Photocationic polymerization initiators include, but are not limited to, for example, sulfonic esters, imidosulfonates, dialkyl-4-hydroxysulfonium salts, p-nitrobenzyl arylsulfonates, silanol-aluminum complexes, (η6-benzene)(η5-cyclopentadienyl)iron(II), and more specific examples thereof include, but are not limited to, benzoin tosylate, 2,5-dinitrobenzyl tosylate, and N-tosyphthalic acid imide.

Compounds usable as both the photoradical polymerization initiator and the photocationic polymerization initiator include, but are not limited to, aromatic iodonium salts, aromatic sulfonium salts, aromatic diazonium salts, aromatic phosphonium salts, triazine compounds, iron arene complexes. More specific examples thereof include, but are not limited to, chlorides, bromides, and borofluorides of iodoniums such as diphenyl iodonium, ditolyl iodonium, bis(p-tert-butylphenyl)iodonium, and bis(p-chlorophenyl)iodonium; iodonium salts of hexafluorophosphates, hexafluoroantimonates and the like; chlorides, bromides, and borofluorides of sulfoniums such as triphenyl sulfonium, 4-tert-butyltriphenylsulfonium, and tris(4-methylphenyl)sulfonium; sulfonium salts of hexafluorophosphates, hexafluoroantimonates and the like; and 2,4,6-substituted-1,3,5-triazine compounds, such as 2,4,6-tris(trichloromethyl)-1,3,5-triazine, 2-phenyl-4,6-bis(trichloromethyl)-1,3,5-triazine, and 2-methyl-4,6-bis(trichloromethyl)-1,3,5-triazine.

Preferably, the photopolymerization initiator is decomposed after hologram recording from the viewpoint of stabilizing the recorded hologram.

(4) Sensitizing Dyes

The sensitizing dye constituting the photosensitive composition for the volume hologram recording according to the present invention plays the role of increasing the sensitivity of the photopolymerization initiator to recording light. Specific examples of such sensitizing dyes include thiopyrilium salt dyes, merocyanine dyes, quinoline dyes, styrylquinoline dyes, ketocoumarin dyes, thioxanthene dyes, xanthene dyes, oxonol dyes, cyanine dyes, rhodamine dyes, pyrilium salt dyes, cyclopentanone dyes, and cyclohexanone dyes. Specific examples of cyanine and merocyanine dyes include 3,3′-dicarboxyethyl-2,2′-thiocyanine bromide, 1-carboxymethyl-1′-carboxyethyl-2,2′-quinocyanine bromide, 1,3′-diethyl-2,2′-quinothiacyanine iodide, 3-ethyl-5-[(3-ethyl-2(3H)-benzothiazolylidene)ethylidene]-2-thioxo-4-oxazolidine, and 3,9-diethyl-3′-carboxymethyl-2,2′-thiacarbocyanine iodide. Specific examples of coumarin and ketocoumarin dyes include, but are not limited to, 3-(2′-benzoimidazole)-7-diethylaminocoumarin, 3,3′-carbonylbis(7-diethylaminocoumarin), 3,3′-carbonylbiscoumarin, 3,3′-carbonylbis(5,7-dimethoxycoumarin), and 3,3′-carbonylbis(7-acetoxycoumarin).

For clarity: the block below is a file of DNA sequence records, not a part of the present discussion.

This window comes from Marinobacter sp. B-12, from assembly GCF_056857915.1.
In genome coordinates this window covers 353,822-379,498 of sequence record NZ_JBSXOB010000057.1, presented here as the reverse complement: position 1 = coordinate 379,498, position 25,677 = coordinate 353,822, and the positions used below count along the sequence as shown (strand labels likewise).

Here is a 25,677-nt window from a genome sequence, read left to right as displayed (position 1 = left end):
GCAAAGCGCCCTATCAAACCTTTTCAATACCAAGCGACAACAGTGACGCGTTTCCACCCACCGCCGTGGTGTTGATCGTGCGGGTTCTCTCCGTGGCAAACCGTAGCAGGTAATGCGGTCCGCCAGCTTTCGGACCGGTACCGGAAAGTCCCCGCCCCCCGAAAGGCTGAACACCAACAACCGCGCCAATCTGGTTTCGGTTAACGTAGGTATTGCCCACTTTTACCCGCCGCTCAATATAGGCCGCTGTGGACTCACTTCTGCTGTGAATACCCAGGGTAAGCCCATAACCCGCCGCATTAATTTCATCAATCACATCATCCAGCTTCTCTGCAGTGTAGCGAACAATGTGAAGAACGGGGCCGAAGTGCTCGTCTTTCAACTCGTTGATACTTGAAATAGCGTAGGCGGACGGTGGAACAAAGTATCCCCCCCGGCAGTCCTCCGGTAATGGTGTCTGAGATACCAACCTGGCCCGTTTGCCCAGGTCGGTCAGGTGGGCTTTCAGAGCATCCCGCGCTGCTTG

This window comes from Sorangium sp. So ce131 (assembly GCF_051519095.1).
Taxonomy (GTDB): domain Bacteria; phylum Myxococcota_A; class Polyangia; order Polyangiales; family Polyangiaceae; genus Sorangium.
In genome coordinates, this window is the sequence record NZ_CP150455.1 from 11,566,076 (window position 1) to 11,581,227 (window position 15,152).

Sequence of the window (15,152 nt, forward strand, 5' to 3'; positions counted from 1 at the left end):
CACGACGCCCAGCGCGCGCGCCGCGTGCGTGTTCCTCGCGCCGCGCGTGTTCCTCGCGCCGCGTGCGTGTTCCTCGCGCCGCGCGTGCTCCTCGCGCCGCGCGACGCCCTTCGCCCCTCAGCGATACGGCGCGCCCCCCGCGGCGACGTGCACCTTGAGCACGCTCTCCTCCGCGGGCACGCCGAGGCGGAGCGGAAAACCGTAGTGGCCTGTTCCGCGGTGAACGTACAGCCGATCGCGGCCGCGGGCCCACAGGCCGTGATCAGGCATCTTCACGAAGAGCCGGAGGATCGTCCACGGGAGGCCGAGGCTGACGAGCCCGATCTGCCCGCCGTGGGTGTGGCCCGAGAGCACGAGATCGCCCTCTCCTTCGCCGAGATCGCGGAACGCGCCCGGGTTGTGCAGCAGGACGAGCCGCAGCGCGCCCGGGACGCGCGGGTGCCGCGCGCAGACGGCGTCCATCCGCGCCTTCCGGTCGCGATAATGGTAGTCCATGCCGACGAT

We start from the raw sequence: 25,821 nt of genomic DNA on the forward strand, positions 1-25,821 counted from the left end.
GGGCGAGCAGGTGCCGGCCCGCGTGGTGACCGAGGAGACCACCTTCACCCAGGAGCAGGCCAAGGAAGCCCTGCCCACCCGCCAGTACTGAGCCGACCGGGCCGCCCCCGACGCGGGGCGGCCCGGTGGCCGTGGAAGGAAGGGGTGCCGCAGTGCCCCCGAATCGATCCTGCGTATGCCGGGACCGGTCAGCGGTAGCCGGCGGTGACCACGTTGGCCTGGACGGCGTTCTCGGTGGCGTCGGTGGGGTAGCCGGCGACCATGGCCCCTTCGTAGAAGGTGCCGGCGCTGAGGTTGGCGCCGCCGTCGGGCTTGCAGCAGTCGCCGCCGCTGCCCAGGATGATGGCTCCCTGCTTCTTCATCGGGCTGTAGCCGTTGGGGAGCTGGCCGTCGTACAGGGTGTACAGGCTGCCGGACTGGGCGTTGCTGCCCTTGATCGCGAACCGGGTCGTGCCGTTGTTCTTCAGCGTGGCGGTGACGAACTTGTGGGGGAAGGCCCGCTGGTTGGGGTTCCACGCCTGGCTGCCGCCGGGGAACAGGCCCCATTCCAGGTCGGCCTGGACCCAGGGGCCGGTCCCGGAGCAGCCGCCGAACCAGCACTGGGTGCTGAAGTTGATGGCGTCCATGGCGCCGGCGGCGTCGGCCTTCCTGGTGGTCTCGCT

In the case of, for example, optical elements which are required to be highly transparent, preferably, at the time of post-process after hologram recording, or heating or ultraviolet irradiation, the visible light sensitizing dye is rendered colorless, for example, by decomposition.

The content of the sensitizing dye is 0.01 to 10 parts by weight, preferably 0.01 to 3 parts by weight, based on 100 parts by weight of the binder resin.

The photosensitive composition for volume hologram recording is used as a coating liquid by dissolving it in a solvent. Solvents usable herein include, but are not limited to, acetone, methyl ethyl ketone, methyl isobutyl ketone, cyclohexanone, benzene, toluene, xylene, chlorobenzene, tetrahydrofuran, methylcellosolve, ethylcellosolve, methylcellosolve acetate, ethylcellosolve acetate, ethyl acetate, 1,4-dioxane, 1,2-dichloroethane, dichloromethane, chloroform, methanol, ethanol, and isopropanol.

Photosensitive Medium for Volume Hologram Recording

Next, the photosensitive medium for volume hologram recording using the above composition for volume hologram recording will be described.

The photosensitive medium for volume hologram recording is formed by coating the coating liquid comprising the composition onto a base material, for example, by a spin coater, a gravure coater, a Komma coater, or a bar coater and drying the coating to form a photosensitive layer.

The base material used in the photosensitive medium for volume hologram recording is not particularly limited, and examples of suitable base materials include resin films, for example, polyethylene films, polypropylene films, polyethylene fluoride films, polyvinylidene fluoride films, polyvinyl chloride films, polyvinylidene chloride films, ethylene-vinyl alcohol films, polyvinyl alcohol films, polymethyl methacrylate films, polyethersulfone films, polyether ether ketone films, polyamide films, tetrafluoroethylene-perfluoroalkyl vinyl ether copolymer films, polyester films such as polyethylene terephthalate films, and polyimide films. As will be described later, the base material should of course have transparency on such a level that hologram recording is possible. That is, the base material is not required to be transparent to light at all wavelengths, and transmission of at least recording wavelength suffices for the present invention. The transmittance of the recording wavelength may be about several %.

The film thickness of the base material is 2 to 200 μm, preferably 10 to 50 μm. Regarding the coverage of the composition, the thickness of the coating film after coating and drying is preferably 1 to 100 μm, particularly preferably 10 to 40 μm. When the coating film after drying is tacky, a construction may be adopted in which a film exemplified above as the base material is used as a protective film and is laminated onto the coated face. In this case, the surface of contact between the laminate film and the coated face may have been subjected to releasing treatment for easy separation in a later stage.